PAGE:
3 Ways to Make Your Accountant Happy This Tax Season
I hate tax return extensions. The only logical reason to file an extension – in my book – is to buy time to make contributions to a deferred compensation plan. What? Not deferring comp this year – then why wait? Savvy CEOs who manage by the numbers do not miss a beat when it comes to filing tax returns because the only extra “i” that needs to be dotted is the compilation of financial data for their CPA.
If you don’t have a solid bookkeeper and accountant, you may ask how this could possibly happen. Ahem, allow me to pontificate.
You start with a solid financial plan, otherwise referred to as a budget. You then financially manage your company each month using the budget as a roadmap; digitally filing every receipt, bill and invoice each day so your bookkeeper can enter the information into your books essentially keeping record of all money coming in (revenue) and going out (expenses).
When done methodically as we number people do, you have accurate financial information that is not only ready to prepare annual tax returns with the push of a button, but more importantly, provides information to help you understand the number story and make strategic decisions to nimbly shift operations to meet goals.
Tips for a smooth tax season
Tax season is grueling. January through April many Chicago CPAs work more than 10 hours per day/7 days per week, sleeping at the office to meet incredible deadlines and keep clients happy. You already don’t relate to us folks who love numbers, so take one extra moment to empathize with the quarter of doom that your digit-loving experts dread yet work through each year. Pause to acknowledge that your CPA is responsible for filing tax returns for all of his/her clients within a 2-3 month period of time. Although I am tempted, I won’t build a model to show you how difficult this job is, especially when companies enter into February with icky, sticky, hole-strewn data.
We love our Officeheads’ vetted CPA partners. They hold small businesses in high regard and we don’t want to risk them pushing you into extension hell, so we follow these guidelines to keep our CPAs happy:
Copy of Your Books
Supply your CPA with a copy of your QuickBooks file that is complete, accurate and reconciled to date. If you don’t use QuickBooks or a comparable program, they will want:
Complete Tax Documentation
Supply your CPA with a copy of any document you received that is identified with “Important Tax Information Enclosed”. This includes 1099-MISC, 1099-INT, etc.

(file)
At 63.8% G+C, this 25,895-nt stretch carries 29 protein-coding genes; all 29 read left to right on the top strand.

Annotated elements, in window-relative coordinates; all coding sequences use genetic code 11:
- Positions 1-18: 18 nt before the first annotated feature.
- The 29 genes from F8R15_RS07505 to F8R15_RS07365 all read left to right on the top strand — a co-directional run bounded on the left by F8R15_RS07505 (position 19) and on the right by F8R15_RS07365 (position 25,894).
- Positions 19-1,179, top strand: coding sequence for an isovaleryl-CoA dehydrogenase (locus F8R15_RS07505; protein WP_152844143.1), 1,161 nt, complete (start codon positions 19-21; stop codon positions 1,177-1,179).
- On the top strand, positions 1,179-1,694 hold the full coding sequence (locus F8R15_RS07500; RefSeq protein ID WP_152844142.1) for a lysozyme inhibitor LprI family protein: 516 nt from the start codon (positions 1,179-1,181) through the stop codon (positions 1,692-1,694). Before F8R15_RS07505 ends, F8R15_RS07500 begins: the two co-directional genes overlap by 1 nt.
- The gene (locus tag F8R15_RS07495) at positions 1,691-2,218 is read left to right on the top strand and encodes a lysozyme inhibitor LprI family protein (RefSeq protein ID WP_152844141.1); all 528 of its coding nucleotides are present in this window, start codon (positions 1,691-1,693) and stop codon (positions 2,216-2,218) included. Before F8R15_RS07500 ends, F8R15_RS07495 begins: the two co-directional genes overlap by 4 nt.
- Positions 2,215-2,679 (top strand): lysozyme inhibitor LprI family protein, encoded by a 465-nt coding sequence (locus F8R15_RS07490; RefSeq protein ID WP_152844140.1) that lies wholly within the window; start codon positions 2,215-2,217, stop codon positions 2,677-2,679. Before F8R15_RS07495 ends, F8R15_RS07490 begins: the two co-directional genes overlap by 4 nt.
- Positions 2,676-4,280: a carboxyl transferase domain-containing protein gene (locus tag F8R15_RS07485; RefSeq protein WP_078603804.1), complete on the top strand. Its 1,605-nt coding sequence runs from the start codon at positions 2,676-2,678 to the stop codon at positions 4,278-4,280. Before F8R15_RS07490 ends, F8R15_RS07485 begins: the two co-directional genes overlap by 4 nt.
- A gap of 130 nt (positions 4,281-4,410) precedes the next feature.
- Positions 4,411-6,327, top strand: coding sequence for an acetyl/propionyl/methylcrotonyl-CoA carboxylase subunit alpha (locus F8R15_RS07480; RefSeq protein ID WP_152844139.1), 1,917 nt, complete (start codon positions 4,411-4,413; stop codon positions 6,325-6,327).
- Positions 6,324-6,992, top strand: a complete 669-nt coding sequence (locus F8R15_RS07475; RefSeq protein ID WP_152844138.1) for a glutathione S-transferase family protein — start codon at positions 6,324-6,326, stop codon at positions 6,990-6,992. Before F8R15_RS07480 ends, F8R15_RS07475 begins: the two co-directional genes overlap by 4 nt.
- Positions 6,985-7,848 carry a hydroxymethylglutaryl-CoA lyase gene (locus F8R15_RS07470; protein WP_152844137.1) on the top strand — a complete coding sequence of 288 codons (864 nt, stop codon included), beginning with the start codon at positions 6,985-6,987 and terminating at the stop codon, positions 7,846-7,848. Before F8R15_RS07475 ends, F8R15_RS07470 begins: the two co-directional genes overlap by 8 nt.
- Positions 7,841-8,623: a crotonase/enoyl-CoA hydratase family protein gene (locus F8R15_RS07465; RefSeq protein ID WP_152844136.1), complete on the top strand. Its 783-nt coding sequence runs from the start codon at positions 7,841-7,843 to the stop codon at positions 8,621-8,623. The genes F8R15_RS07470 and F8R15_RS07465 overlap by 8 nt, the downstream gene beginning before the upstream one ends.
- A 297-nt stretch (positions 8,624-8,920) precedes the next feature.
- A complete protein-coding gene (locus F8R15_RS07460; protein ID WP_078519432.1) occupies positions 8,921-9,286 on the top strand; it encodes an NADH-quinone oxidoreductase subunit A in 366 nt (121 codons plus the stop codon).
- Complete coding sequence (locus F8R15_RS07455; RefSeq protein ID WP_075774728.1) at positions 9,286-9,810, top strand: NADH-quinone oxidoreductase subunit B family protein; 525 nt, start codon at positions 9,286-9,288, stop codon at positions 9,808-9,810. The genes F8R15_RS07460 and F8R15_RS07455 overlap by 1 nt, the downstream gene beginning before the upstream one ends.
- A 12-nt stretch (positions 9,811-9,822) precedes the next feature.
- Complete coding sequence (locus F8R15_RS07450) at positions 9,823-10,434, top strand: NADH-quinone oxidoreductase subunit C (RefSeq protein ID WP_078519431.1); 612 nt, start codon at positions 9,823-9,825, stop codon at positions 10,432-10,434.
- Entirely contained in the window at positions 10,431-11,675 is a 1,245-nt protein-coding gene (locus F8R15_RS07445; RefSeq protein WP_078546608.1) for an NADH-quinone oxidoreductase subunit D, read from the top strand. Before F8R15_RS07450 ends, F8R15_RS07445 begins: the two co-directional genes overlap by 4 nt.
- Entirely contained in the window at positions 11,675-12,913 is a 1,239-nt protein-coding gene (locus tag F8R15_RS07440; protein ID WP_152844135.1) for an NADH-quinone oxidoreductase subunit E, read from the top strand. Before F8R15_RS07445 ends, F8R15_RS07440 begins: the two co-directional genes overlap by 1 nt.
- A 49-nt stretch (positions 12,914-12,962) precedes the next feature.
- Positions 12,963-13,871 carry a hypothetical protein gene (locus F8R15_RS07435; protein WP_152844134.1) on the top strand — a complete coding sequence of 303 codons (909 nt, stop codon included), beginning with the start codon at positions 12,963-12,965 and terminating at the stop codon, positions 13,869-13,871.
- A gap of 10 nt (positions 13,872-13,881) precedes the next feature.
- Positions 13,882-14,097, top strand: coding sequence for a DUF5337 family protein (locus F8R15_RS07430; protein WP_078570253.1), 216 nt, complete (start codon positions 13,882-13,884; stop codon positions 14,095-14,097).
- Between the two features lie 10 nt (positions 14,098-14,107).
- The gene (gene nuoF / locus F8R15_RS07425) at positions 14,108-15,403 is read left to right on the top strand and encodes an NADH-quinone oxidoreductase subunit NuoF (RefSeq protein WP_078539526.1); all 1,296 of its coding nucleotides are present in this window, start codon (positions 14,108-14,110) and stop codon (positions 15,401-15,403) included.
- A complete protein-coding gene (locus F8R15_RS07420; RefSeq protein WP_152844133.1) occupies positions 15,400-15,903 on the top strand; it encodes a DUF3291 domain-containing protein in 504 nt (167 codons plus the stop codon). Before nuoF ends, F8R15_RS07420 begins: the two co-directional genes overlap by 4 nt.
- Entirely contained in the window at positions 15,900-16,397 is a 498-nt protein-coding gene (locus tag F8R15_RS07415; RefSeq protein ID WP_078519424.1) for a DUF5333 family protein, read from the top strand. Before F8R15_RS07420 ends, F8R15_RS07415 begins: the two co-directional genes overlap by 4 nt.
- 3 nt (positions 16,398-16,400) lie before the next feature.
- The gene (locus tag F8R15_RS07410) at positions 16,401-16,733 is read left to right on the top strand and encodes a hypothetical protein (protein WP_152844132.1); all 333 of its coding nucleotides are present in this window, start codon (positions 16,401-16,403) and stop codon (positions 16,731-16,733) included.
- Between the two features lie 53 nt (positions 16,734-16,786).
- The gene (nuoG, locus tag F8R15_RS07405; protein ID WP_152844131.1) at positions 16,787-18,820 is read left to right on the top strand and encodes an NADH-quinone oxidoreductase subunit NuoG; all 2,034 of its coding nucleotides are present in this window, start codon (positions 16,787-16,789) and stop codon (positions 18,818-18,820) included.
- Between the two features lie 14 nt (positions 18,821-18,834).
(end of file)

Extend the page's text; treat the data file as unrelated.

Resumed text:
CPAs thrive on exact and complete information. That means that quality checks and double checking are embedded in their DNA. Supply your CPA with all year-end monthly statements from all financial institutions dated December 31 (or sometimes in January) so they can complete their due diligence to ensure your books are accurate enough to file a non-disputable tax return.
Do you want to go the extra mile? “Get your information in early,” asks Kristi Glass of Smith Elliott Kearns & Company in Hagerstown, Maryland. Since you MISC forms, there is no reason why this information shouldn’t land on your CPA’s desk by mid-February. James Pepa of Porte Brown in Evanston, Illinois suggests, “If you have out-of-town travel scheduled between now and April 18, please let your CPA know in advance.” This helps them to schedule your tax return preparation around your travel plans. Bart Eilts of Eilts & Associates in Chicago recommends, “Send your information and questions in an email vs. calling so we can reply on our own timeline, and understand if it is not right away.” A unanimous plea from all three asks that you consolidate all of your information and submit it in one package. Information that arrives in dribs and drabs breeds inefficiencies.
If you rely on your financial reports to navigate your business, I expect your books to be spot on so your CPA should ask 5 questions or less. If your year-end last minute bookkeeping is creating the same amount of stress on your CPA, you will be granted an extension because of the time required to file an accurate return, or something worse, the realization that you are operating your business without financial intelligence.